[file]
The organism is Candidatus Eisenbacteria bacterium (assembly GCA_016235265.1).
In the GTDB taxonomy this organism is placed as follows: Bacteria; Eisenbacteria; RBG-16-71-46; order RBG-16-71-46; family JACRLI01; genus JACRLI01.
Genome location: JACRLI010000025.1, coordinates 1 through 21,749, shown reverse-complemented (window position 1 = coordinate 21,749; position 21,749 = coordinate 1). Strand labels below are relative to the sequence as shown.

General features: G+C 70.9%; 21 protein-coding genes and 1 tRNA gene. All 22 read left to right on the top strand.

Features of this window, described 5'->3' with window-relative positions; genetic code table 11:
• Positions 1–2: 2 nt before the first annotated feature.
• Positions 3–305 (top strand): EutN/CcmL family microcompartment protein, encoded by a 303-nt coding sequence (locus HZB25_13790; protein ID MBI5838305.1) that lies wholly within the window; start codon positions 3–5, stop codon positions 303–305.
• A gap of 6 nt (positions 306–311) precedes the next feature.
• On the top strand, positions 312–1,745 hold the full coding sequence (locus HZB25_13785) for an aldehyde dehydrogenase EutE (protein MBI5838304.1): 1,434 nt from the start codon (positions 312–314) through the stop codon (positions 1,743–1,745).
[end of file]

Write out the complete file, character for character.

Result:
The organism is Candidatus Eisenbacteria bacterium (assembly GCA_016235265.1).
In the GTDB taxonomy this organism is placed as follows: Bacteria; Eisenbacteria; RBG-16-71-46; order RBG-16-71-46; family JACRLI01; genus JACRLI01.
Genome location: JACRLI010000025.1, coordinates 1 through 21,749, shown reverse-complemented (window position 1 = coordinate 21,749; position 21,749 = coordinate 1). Strand labels below are relative to the sequence as shown.

General features: G+C 70.9%; 21 protein-coding genes and 1 tRNA gene. All 22 read left to right on the top strand.

Features of this window, described 5'->3' with window-relative positions; genetic code table 11:
• Positions 1–2: 2 nt before the first annotated feature.
• Positions 3–305 (top strand): EutN/CcmL family microcompartment protein, encoded by a 303-nt coding sequence (locus HZB25_13790; protein ID MBI5838305.1) that lies wholly within the window; start codon positions 3–5, stop codon positions 303–305.
• A gap of 6 nt (positions 306–311) precedes the next feature.
• On the top strand, positions 312–1,745 hold the full coding sequence (locus HZB25_13785) for an aldehyde dehydrogenase EutE (protein MBI5838304.1): 1,434 nt from the start codon (positions 312–314) through the stop codon (positions 1,743–1,745).